An abranchial cleft cyst is a cyst as a swelling in the lateral part of the neck near the sternocleidomastoid muscle. Sometimes, the branchial cleft cyst can occur with an opening known as the fistula. The cause is usually due to a birth defect arising from the failure of fusion of the second and third branchial arches. The branchial arches are related to gill slits. In fish and amphibians, these structures are responsible for the development of the gills, hence the name branchial (branchia is Greek for gills).
Although the second branchial cleft is the most common area, the cysts can also less commonly develop from the first, third, or fourth clefts.
Treatment options include conservative (no treatment) and branchial cleft cyst surgery.
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Symptoms of Branchial Cleft Cyst
Most branchial cleft cysts present in late childhood or early adulthood as a solitary, painless mass, which went previously unnoticed, that has now become infected (typically after an upper respiratory tract infection). Fistulas, if present, are asymptomatic until infection arises.
Diagnosis of Branchial Cleft Cyst
The branchial cleft cyst can be diagnosed through several medical examinations. More often, a physical examination is sufficient to diagnose a branchial cleft cyst but a tissue biopsy or imaging may be required especially for masses presenting in adulthood which should be considered cancerous until proven otherwise.
Some forms of cancer such as carcinomas of the tonsil, tongue base and thyroid may all present as cystic masses of the neck. It is therefore pertinent to conduct confirmatory medical tests to ascertain the nature of the cyst.
Treatment of Branchial Cleft Cyst
There are two options for the treatment of branchial cleft cyst namely; conservative (no treatment) and surgical excision. Usually, treatment of branchial cleft cyst is not necessary, unless they become painful or restrict movement. They are usually removed for cosmetic reasons if they grow very large or for histopathology to verify that they are not a more dangerous type of tumor such as a liposarcoma.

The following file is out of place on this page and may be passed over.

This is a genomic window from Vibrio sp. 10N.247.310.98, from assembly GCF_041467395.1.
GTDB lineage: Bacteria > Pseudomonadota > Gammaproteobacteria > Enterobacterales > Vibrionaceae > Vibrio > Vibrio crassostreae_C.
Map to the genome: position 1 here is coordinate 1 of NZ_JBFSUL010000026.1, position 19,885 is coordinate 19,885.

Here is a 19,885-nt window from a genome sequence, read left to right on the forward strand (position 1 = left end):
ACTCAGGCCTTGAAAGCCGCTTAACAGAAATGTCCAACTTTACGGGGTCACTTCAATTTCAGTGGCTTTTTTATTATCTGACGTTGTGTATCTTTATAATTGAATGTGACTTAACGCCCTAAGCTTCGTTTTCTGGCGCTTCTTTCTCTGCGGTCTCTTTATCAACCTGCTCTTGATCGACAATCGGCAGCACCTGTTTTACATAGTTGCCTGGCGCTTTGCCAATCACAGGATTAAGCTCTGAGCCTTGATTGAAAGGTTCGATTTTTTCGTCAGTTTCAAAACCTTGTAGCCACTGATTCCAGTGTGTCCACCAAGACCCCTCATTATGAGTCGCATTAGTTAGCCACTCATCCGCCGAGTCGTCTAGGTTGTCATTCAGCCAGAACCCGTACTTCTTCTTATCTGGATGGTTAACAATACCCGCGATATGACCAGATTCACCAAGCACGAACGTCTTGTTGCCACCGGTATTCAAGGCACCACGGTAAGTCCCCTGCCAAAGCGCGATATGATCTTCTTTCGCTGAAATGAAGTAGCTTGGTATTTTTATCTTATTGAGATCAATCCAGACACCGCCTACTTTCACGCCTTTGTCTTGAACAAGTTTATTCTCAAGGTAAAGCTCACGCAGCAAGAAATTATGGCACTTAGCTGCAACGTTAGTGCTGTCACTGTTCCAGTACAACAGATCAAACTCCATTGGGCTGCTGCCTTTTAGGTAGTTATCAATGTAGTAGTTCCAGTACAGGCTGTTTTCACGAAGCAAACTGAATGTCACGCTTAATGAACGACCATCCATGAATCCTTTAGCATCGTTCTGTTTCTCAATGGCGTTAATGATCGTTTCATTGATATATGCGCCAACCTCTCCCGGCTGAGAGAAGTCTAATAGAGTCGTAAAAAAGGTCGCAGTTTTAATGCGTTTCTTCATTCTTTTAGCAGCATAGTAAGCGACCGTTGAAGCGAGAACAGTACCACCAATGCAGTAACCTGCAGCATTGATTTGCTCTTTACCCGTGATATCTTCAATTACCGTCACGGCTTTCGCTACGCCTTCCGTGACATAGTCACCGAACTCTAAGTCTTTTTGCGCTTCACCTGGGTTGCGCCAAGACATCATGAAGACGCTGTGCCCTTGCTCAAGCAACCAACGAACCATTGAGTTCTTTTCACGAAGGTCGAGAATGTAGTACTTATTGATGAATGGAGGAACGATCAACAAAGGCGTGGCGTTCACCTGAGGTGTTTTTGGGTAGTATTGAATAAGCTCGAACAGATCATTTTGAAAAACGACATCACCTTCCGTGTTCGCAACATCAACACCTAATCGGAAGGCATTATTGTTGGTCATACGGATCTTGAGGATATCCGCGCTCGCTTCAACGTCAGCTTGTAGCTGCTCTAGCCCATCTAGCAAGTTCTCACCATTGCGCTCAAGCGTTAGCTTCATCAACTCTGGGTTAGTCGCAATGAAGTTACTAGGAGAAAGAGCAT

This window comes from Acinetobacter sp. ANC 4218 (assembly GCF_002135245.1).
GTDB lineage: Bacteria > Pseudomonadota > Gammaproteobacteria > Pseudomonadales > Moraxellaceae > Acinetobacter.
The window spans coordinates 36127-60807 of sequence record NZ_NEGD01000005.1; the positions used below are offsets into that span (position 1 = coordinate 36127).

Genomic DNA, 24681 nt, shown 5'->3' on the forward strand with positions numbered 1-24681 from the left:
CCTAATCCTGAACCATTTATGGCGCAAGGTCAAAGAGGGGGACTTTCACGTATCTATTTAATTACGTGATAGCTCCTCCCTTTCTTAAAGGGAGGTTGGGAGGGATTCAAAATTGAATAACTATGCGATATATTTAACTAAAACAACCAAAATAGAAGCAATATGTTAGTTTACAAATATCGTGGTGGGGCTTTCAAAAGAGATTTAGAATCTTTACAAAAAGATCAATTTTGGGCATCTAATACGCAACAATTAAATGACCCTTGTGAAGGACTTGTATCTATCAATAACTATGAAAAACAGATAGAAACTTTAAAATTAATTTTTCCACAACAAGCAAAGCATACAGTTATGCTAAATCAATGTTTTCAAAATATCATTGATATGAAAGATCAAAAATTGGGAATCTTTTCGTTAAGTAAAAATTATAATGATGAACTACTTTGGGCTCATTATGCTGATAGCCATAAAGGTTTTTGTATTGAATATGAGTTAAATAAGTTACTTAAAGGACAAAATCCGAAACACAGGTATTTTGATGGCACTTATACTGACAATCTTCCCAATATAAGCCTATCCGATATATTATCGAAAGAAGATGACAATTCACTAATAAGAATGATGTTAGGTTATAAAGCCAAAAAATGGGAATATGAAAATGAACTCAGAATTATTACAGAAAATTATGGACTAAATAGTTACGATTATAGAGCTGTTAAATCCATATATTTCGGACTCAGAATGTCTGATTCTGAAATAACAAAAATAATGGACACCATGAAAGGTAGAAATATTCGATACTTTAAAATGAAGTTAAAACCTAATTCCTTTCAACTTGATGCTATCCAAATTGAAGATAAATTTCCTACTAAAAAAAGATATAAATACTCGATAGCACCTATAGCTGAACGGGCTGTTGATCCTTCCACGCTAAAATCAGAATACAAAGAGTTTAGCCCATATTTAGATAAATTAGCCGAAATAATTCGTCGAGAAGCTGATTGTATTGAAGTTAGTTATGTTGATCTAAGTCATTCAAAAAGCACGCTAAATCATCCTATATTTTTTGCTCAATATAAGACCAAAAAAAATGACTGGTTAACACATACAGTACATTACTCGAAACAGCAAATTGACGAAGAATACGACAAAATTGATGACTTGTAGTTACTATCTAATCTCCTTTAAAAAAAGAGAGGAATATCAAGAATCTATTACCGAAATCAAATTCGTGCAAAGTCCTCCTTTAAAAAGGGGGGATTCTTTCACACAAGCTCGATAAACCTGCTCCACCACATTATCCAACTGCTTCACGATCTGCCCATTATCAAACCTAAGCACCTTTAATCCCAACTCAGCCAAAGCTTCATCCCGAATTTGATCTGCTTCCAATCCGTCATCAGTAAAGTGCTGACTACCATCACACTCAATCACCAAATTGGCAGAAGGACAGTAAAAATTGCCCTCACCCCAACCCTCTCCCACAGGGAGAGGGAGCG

Branchial cleft cyst surgery is a surgical operation that is carried out to remove the cyst. Surgical excision is the definitive treatment for branchial cleft cysts. A series of horizontal incisions, known as a stairstep or stepladder incision, is made to fully dissect out the occasionally tortuous path of the branchial cleft cysts.
Branchial cleft cyst surgery is best delayed until the patient is at least age 3 months. Definitive branchial cleft cyst surgery should not be attempted during an episode of acute infection or if an abscess is present. Surgical incision and drainage of abscesses are indicated if present, usually along with concurrent antimicrobial therapy.
The traditional surgical approach has the main downfall of relatively significant scarring. Alternatives to the open surgical method have been proposed, including a retro auricular approach, a facelift approach, and endoscopic-assisted removal. All of the newer surgical methods may be limited in the full visualization of the lesion. A recent case-controlled study suggested that an endoscopic retroauricular approach may provide good surgical clearing with minimal scarring for second branchial cleft cysts.
Following branchial cleft cyst surgery, recurrence is common, usually due to incomplete excision. Often, the tracts of the cyst will pass near important structures, such as the internal jugular vein, carotid artery, or facial nerve, making complete excision impractical due to the high risk of complications.
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